4 Replies
                1. re: E Eto

                  Well, yes. I'd hate to start the traditional vs non-traditional Chinese food debate but sometimes the shitty place hits the spot. The nature of the awning type Chinese takeout place is always kept in perspective when gauging my expectations of most products. Also the rice is not a bright highlighter yellow (more of the color Indian style rice hence the reference to turmeric above, but is definitely not the usual brown color that I am familiar with at most places).

                  1. re: fldhkybnva

                    As one cook of such a Chinese takeout explained to me (a Chinese customer), the one thing that makes fried rice YangZhou is the addition of "curry", hence the yellowish color.

                    But "curry" means different things to folks from different cultures. To prepare the dish at home, simply buy curry powder (yellow in color) from a Chinese grocery store if you are cooking Chinese but use Japanese curry blocks (borwn in color) if you are cooking Japanese. To cook Thai or Indian, I'd follow the recipes and only use what ingredients are called for. The curry situation there is more complicated.

                    1. re: borntolovefood

                      Curry powder is perfectly fine if used in a true Hong Kong style restaurant serving rice plates/noodles (carb based foods), for dishes like Singaporean style stir fried vermicelli (which is actually a Cantonese invention), or Chao Kwai Teow (bears very little resemblance to the Malaysia/Singapore versions), or if making something like curry beef brisket (shortcut version) or curry chicken with a rice plate. For fried rice specifically? Mostly unheard of in authentic Cantonese places, no idea about American Chinese restaurants.

                      1. re: K K

                        Unheard of in authentic cantonese places, perhaps.

                        For most Chinese places in the US, the truth is they serve what they think the public expect and would tolerate, not what some of us native Chinese were familiar with prior to coming to this country.

                2. Fried rice is one of those dishes that's basically whatever you want to make of it. I've seen Yang Chow fried rice made differently in different restaurants. House special fried rice is literally whatever the cook wants to put into it. My personal "House Fried Rice" is cooked with Hebrew National hot dogs.

                  10 Replies
                  1. re: raytamsgv

                    It a little hard to say what the official difference is, but around me, there doesn't seem to be one. A lot of the resto's I go to use the term Yang Chow interchangable with House Special (or Ten Ingredients or Subgum) to describe the fried rice that has a little bit of every one of the above meats in it (chicken, pork, shrimp, sometimes beef). Some are darker, some are lighter, but I can't think of anywhere where the color changes much trough the fried rice as a whole (that is, a place where the Yang Chow fried rice is noticably darker or lighter in color than say the Chicken fried rice). I also don't think I've seen a place where there were two options i.e. somewhere where there was a Yang Chow fried rice and a House Special Fried rice on the same menu (though it may have once or twice, I don't eat a lot of fried rice, so my eyes tend to sort of glance over that section.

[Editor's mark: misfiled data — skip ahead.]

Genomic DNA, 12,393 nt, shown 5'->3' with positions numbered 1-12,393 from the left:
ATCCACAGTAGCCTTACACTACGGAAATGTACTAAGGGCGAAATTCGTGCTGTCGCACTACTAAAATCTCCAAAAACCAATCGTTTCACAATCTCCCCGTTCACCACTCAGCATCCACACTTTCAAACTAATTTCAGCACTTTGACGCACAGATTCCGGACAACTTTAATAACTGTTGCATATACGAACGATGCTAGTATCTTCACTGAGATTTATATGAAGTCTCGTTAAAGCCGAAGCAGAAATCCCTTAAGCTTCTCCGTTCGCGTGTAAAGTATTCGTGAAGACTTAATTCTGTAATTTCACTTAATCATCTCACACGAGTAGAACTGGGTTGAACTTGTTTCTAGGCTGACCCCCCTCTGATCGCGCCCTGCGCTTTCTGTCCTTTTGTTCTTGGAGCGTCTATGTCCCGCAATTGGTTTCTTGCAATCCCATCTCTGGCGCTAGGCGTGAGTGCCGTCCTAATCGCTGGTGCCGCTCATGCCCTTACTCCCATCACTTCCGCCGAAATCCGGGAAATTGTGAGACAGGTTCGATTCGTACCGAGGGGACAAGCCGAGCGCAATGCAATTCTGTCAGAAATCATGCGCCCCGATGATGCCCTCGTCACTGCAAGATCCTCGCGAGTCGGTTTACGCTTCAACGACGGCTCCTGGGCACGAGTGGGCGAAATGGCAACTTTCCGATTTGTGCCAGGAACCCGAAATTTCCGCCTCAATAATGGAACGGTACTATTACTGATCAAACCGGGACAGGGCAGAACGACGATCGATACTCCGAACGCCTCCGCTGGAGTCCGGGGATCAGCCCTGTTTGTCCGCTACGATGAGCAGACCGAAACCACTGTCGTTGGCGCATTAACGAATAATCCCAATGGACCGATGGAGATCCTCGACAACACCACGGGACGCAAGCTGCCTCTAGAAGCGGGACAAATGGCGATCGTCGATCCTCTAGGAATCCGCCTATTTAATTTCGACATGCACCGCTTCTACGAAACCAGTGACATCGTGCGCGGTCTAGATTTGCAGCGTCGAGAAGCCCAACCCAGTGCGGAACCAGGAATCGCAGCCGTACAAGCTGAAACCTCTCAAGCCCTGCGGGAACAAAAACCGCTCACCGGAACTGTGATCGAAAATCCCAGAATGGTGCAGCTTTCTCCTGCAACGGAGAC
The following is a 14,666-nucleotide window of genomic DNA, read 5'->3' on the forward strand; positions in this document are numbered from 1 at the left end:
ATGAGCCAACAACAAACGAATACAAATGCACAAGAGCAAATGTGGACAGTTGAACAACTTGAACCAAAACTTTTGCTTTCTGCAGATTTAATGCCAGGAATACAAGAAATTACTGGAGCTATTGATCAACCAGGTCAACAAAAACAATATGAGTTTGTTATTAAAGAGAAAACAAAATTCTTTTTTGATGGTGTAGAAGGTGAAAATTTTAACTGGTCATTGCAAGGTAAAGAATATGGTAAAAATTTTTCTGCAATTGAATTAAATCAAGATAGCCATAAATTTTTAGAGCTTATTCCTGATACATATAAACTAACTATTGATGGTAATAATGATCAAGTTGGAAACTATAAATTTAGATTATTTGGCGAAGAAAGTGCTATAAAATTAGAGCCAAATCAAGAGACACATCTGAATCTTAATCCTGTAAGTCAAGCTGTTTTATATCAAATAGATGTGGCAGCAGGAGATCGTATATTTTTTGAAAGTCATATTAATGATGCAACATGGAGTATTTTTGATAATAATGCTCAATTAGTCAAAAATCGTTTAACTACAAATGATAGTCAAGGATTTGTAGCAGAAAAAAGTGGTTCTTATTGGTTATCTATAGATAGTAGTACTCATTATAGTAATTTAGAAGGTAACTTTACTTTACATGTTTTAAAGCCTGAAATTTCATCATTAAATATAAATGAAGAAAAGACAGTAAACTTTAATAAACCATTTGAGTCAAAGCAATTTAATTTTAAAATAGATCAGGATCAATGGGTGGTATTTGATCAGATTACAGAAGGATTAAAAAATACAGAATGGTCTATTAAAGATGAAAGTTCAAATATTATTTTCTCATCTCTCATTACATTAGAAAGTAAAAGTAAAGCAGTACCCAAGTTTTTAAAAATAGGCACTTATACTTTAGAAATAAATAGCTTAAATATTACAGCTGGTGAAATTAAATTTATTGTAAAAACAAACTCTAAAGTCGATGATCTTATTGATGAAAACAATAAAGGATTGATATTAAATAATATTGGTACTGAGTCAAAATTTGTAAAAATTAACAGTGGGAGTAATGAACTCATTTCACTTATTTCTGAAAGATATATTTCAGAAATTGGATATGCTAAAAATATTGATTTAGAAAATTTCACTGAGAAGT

1. re: jumpingmonk

                      Yea, that is why I was confused. The presence of both house special fried rice and Young Chow fried rice (white style) on the menu.

                      1. re: fldhkybnva

                        To my mind it's sort of similar to places where they is both House Special Mai Fun and Ha Moon Mai Fun on the menu. Okay, in that case there is a little difference, Ha Moon has chunks of pickled vegetables and ham whereas HS usually doesn't (and HS can have beef bits, which HM never does) but otherwise, they tend to be pretty similar.

                        1. re: fldhkybnva

                          I think It might be an American regional thing where the management might say "Even though it ain't exactly right, lets call it Yeung Chow. It sounds fancy for the menu and the gweilo won't know the difference anyway."

                        2. re: jumpingmonk

                          I was looking at the menu at Danny Ng's here in Manhattan and thought of this thread.
                          The Young Chow Fried Rice (Ham, Roast Pork and Shrimp) is 8.95 and the House Special Fried Rice is 12.95. Based on the price difference I'm inclined to think it isn't the same thing, at least in this restaurant. I'm going to order both next time just to see what the difference is.
                          Also took a quick look at Lan Sheng's menu. The Young Chow Fried Rice (chicken, Pork, Shrimp and veggies) is 8.95. The House Special Fried Rice is also 8.95 but lists diced cured pork, yibin yacai, onion scallion and egg.
                          I'm going to have to start sampling more HSFR and YCFR to see what the differences are.

                          1. re: SomeRandomIdiot

                            That was also my next approach - order both and compare. There is always someone who is willing to eat some leftover fried rice right?

                            1. re: fldhkybnva

                              Fried rice by definition is "leftover". It's the quiddity of what makes good fried rice, good.

                        3. re: raytamsgv

                          My personal "House Fried Rice" is cooked with Hebrew National hot dogs.

                          If you add in ketchup, that would be my "House Fried Rice".

                          1. re: ipsedixit

                            Swap out the hot dog with spam and you just might have something.

                            1. re: porker

                              Actually, I think that Ipse just wants to have his House Fried Rice kosher.